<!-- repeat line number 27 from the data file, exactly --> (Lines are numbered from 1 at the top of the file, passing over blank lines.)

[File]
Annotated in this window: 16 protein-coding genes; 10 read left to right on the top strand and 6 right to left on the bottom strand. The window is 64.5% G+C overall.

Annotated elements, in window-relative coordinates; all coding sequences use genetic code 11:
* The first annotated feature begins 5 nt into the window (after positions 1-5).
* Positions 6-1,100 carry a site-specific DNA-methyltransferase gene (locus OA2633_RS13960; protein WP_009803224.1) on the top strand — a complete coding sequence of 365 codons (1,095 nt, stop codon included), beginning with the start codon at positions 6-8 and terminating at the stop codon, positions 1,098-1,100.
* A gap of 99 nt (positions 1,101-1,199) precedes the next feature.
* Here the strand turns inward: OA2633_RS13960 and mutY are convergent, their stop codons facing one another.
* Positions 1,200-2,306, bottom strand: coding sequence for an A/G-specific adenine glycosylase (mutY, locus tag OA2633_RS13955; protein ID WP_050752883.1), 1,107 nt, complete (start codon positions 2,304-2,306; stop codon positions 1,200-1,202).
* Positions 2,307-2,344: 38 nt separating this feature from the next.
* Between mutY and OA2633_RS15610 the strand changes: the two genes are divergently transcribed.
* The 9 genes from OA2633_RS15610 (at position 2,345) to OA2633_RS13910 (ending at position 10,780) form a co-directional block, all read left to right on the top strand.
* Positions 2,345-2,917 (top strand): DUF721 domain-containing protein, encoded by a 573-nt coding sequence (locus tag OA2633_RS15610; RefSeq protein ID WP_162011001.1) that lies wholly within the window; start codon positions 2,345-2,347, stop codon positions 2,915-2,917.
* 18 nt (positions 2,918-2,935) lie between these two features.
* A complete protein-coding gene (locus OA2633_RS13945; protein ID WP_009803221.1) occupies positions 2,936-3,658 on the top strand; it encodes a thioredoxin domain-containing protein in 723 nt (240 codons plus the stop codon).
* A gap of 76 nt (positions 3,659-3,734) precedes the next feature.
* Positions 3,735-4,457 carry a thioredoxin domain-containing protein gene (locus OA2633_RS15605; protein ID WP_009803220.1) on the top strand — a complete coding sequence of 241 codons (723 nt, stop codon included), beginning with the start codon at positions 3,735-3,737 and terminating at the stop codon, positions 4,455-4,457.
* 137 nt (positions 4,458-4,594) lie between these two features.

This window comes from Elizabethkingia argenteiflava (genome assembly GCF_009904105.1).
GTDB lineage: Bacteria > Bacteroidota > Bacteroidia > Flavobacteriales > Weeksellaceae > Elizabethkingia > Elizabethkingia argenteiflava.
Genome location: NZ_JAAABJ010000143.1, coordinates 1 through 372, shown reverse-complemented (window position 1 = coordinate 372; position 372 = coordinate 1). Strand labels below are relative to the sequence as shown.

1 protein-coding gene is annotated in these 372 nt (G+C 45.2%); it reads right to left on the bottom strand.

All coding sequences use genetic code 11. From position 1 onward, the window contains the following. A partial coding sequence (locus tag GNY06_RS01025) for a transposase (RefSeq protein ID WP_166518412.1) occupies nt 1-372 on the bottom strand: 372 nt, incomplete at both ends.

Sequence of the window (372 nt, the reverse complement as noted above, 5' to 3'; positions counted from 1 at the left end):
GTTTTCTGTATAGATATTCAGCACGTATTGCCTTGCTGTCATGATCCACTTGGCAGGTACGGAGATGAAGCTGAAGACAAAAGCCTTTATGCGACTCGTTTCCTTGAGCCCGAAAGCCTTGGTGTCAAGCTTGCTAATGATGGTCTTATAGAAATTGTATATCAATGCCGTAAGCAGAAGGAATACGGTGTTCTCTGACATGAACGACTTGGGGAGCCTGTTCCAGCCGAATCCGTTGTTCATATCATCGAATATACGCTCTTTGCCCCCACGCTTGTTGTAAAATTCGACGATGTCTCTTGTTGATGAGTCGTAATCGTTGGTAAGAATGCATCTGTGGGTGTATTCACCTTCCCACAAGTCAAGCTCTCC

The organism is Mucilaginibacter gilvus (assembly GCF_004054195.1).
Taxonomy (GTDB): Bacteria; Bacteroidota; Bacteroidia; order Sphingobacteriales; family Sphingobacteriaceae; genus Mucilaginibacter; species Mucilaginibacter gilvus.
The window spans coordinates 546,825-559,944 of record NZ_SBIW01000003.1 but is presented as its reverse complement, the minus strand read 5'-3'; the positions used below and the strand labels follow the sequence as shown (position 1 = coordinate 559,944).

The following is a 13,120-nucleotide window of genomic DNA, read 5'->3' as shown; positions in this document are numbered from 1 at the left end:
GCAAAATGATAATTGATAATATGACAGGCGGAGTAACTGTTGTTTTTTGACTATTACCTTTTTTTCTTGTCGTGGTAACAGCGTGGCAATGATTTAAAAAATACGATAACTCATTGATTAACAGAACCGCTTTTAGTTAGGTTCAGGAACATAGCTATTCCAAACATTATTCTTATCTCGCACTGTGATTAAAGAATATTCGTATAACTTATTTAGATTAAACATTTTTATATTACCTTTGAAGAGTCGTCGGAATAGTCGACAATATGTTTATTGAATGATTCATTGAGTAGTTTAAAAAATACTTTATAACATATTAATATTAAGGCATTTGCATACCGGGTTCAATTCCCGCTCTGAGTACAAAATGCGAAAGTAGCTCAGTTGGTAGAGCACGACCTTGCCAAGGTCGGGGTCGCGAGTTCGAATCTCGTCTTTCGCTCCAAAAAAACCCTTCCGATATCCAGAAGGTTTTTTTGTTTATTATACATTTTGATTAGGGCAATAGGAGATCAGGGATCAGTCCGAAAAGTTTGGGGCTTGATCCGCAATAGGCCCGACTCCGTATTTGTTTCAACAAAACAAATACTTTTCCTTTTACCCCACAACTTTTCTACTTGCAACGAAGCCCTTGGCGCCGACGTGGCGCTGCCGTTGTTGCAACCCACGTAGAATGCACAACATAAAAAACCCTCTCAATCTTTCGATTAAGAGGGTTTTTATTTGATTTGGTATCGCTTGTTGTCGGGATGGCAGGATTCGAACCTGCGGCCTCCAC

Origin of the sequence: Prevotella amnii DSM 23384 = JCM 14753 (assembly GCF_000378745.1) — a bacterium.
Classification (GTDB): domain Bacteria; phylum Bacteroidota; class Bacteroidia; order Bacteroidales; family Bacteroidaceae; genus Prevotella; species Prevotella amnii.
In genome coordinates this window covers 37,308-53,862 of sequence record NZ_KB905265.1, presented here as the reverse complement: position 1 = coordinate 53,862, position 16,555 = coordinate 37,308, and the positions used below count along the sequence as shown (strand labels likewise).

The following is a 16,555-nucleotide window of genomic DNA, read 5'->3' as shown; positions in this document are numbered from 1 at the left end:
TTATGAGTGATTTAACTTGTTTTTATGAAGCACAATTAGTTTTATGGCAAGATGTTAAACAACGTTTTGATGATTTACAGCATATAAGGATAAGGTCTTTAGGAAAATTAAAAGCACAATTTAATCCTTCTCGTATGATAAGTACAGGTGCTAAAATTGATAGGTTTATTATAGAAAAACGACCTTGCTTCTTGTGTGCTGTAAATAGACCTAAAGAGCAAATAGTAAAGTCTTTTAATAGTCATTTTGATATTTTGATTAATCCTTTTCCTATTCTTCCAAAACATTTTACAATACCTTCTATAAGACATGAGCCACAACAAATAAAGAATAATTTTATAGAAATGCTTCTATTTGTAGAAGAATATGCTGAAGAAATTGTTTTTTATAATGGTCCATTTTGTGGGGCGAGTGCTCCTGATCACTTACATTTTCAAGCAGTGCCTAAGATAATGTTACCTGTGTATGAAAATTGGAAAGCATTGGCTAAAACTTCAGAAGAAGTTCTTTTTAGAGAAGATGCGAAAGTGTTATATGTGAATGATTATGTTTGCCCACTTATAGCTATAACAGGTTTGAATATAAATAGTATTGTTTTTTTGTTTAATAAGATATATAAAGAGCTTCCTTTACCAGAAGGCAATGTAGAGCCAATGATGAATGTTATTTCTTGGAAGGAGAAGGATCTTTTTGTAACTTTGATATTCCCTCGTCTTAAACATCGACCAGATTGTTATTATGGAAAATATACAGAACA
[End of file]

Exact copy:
The following is a 13,120-nucleotide window of genomic DNA, read 5'->3' as shown; positions in this document are numbered from 1 at the left end: